Wednesday, February 23, 2011

LA Weekly “Bikeroots:" Co-optation in the Making?

Although it may not have been intentional, one wonders why Hillel Aron, and his LA Weekly article's photos, focused on four professional white males. It's easy to summarize history by simply pointing to specific people, but it is often wrong and usually incomplete. The truth about the grass roots bicycling movement in Los Angeles is that it arises from the progress of the city's historically disenfranchised people (of color, women, in the queer community, immigrants, working class, youth, non-English speakers, etc).*

Through a combination of omissions and generalizations--especially those about the Bicycle Kitchen, LACBC, and Midnight Ridazzz--the article comes dangerously close to presenting a revisionist undermining of the relationships between these communities and LA bicycling. At best, they add up to shoddy journalism, and at worst, they carry a whiff of co-optation by straight white male upper-middle class men.

The article frames the Bicycle Kitchen as a place that facilitated transformation of bicycling from a "DIY, anticapitalist hobby" to a fashion statement replete with iPhones and tight pants. This is a preposterous suggestion. Although bicycling has gained a fashion footnote in mainstream media, the Bicycle Kitchen has never aimed to move it there. On the contrary, the space thrives because it collects the diverse outsider perspectives of its volunteers. While hipsters do use the space, so do homeless people, kids from the largely Latino neighborhood (who can't afford iPhones), and immigrant day-laborers, among others. This departure from the mainstream--not the push towards it--is exemplified in the regular Monday night shift "Bicycle Bitchen," which creates a safe space for women and transgendered people within bicycling.

The article repeatedly misacronyms LACBC as "LA Bicycle Coalition" instead of the LA County Bicycle Coalition. It also reduces the organization's accomplishments to its impact on the Sunset and Venice bicycle lanes and Metro bus racks. If a person glanced at the LACBC's body of work, they would find numerous other projects that have steadily improved bicycling in Los Angeles, including the recent installation of sharrows on Fountain Ave and the continuing City of Lights outreach program.

Most significantly, as a blanket organization, LACBC reaches across the spectrum within the bicycling community, from weekend warrior roadies, to immigrant commuters. The LACBC is not the apex of bicycling advocacy--nor does it claim to be. It faces its own set of challenges and barriers, and exclusionary rhetoric from other advocates that describes its work as ineffective or tertiary is wrong, destructive and counterproductive. Additionally, failure to properly credit the group neglects the efforts of a largely female staff, including planners, community coordinators, and executive directors.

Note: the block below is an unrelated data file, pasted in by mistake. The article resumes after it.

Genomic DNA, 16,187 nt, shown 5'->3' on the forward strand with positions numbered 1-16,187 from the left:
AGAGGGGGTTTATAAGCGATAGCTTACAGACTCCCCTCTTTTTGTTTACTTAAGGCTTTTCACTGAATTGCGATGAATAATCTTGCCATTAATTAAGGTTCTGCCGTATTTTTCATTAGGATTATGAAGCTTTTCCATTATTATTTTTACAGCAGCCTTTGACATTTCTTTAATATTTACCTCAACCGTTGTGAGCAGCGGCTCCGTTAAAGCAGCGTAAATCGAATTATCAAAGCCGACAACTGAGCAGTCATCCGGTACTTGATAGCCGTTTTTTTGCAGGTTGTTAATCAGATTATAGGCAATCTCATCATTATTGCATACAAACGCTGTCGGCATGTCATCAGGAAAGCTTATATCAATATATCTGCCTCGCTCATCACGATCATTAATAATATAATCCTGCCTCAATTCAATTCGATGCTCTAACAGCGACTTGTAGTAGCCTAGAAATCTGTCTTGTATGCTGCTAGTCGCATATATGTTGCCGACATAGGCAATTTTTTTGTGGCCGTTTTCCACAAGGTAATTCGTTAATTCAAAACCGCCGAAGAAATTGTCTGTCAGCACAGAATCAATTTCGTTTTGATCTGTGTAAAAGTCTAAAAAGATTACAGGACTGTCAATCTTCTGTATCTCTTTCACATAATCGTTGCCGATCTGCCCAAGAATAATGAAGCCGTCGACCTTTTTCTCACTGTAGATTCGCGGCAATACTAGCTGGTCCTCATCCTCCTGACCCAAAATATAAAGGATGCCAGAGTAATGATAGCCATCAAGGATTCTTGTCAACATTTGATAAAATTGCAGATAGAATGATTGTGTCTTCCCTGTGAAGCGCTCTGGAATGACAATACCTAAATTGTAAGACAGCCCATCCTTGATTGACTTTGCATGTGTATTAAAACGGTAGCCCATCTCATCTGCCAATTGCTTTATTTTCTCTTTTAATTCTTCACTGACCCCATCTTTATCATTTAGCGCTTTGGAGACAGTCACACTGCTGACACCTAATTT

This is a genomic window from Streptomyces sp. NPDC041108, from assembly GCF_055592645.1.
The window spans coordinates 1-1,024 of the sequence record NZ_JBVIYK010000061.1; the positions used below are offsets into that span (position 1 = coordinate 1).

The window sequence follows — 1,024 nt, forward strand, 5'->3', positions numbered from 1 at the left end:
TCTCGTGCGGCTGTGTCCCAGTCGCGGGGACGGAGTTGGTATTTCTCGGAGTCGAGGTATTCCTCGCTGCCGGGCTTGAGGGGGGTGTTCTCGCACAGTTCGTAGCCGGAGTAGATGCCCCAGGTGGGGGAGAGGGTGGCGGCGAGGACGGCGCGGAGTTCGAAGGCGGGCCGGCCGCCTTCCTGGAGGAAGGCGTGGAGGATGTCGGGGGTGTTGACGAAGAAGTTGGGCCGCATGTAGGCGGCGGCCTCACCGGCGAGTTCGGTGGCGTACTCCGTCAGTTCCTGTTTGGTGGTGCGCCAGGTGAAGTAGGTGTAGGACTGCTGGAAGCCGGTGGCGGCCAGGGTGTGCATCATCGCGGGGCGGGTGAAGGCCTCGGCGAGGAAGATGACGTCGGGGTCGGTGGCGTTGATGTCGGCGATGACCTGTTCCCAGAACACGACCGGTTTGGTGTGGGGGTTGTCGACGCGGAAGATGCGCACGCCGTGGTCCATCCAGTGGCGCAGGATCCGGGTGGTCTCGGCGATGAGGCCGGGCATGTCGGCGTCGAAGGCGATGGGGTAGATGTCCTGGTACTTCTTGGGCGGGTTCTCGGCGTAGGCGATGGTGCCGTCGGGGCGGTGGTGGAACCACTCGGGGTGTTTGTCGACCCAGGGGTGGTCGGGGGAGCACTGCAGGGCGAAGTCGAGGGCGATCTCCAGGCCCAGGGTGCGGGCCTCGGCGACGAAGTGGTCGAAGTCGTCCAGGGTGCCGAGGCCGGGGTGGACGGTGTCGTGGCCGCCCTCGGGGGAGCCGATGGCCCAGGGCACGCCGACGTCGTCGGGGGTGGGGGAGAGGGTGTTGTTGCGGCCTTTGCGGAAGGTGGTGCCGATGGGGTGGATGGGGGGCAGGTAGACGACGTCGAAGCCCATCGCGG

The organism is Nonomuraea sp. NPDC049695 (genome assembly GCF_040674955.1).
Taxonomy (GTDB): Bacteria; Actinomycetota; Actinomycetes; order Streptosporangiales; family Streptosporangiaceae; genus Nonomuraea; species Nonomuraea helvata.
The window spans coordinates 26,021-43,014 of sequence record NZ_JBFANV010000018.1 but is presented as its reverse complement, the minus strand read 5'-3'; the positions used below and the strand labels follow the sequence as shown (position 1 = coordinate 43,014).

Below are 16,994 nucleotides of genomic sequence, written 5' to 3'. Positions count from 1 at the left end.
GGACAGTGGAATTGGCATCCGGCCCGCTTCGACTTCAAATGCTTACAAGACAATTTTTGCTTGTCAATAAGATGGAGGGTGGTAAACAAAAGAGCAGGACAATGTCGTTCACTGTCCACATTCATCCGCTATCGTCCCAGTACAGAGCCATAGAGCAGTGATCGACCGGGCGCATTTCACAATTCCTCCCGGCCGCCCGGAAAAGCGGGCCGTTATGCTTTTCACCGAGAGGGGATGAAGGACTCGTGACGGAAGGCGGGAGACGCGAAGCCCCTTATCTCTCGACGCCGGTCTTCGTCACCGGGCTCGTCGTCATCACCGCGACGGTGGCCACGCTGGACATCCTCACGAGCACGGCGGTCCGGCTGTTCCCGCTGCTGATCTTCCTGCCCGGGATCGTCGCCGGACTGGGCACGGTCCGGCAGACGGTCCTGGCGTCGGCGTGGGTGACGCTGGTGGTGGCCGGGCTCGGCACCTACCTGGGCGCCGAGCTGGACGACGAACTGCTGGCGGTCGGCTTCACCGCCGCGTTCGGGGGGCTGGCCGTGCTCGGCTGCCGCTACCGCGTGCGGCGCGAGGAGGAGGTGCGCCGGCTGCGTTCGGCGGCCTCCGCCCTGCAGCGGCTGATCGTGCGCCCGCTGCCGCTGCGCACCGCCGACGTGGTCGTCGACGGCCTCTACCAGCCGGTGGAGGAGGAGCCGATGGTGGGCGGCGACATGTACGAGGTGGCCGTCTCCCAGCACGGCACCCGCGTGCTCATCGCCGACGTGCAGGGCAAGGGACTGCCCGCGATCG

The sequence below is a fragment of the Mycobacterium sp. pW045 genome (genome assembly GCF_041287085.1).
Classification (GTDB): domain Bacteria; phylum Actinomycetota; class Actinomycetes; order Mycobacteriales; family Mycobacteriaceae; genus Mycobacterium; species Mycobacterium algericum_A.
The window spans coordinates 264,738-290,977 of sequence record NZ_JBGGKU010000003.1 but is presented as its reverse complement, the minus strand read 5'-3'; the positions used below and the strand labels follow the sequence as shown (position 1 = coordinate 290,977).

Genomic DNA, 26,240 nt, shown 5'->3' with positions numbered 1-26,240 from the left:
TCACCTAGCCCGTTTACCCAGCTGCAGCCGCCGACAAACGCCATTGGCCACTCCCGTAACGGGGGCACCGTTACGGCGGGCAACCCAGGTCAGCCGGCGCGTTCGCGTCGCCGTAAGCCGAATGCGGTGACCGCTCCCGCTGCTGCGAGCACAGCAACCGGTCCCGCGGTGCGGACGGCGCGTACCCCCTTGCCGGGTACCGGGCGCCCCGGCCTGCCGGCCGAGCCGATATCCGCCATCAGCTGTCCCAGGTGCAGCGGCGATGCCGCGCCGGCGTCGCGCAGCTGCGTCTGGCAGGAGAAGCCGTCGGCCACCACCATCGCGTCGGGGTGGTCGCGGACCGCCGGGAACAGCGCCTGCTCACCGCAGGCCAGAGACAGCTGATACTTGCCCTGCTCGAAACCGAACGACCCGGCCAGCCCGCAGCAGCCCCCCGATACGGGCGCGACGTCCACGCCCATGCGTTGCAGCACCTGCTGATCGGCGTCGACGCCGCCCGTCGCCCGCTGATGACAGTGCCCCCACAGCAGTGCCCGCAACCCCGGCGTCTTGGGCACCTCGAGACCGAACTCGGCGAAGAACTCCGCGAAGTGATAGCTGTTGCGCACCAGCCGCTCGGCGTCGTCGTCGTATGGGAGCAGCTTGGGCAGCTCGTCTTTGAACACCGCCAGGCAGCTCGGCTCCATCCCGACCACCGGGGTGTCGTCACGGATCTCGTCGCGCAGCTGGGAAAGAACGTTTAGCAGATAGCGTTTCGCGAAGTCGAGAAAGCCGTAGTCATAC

While the article only praises LACBC's origins, it ignores the origin of Midnight Ridazzz, limiting its discussion to later stages, involving the growing hipster participation, clashes with the police, and irritation of drivers. The unacknowledged roots began with women planning rides with friends to explore the city. The early agenda didn’t include creation of a trendy scene, or confrontation with drivers and police. As in its treatment of LACBC, the article limits its attention to a male-dominated back story.

Unquestionably, Ron Milam, Joe Linton, Alex Thompson and Stephen Box have a place in LA Bicycling. And I applaud Box's gusto in running for office. Contending for an elected position in a city as fractioned as Los Angeles is a financially, physically and emotionally draining process. That said, the article's problematically flawed oversimplification of the city's grass roots bicycling movement wrongfully couples Box's campaign to the state of bicycling. His win or loss, however defined, is by no means representative of the feelings for, against, or within, the bicycling community. Life is delightfully complicated as is Los Angeles bicycle culture. Stories about us should illuminate that, not simplify and deaden it.

* Personally, I believe these communities may be predisposed to bicycling in a place where it isn't deemed normal because they already recognize the need to manifest radical solutions in the face of oppressive systems that perpetuate themselves (e.g. racism, sexism, heterosexism), not unlike LA's driving culture.


marks moody said...

thank you.

VK said...

Thank you for laying out the points so clearly and eloquently without putting people down. Best, vicki

david said...

it was lazy journalism. these guys are all very accessible in person, and online.

i could've written this article after five minutes of google and 30 minutes on the phone.

Alex Thompson said...

1) Apart from a title - Bike Roots - that was likely coined by the editor, not Aron, did the article claim to be comprehensive?

2) Did you contact Aron for comment before writing this?

3) "they carry a whiff of co-optation by straight white male upper-middle class men. "

Who died and gave you access to my tax returns, or those of Stephen, or those of Joe?

While we're piling it on, let's not just call it straight, white males. Let's call them (me) straight, white, over 30, taller than 72 inches, dark haired, prolific bloggers, not racist, not sexist, outspoken, heavier than 160 lbs, Gmail using, geared bike riding, drop bars fans, male cyclists.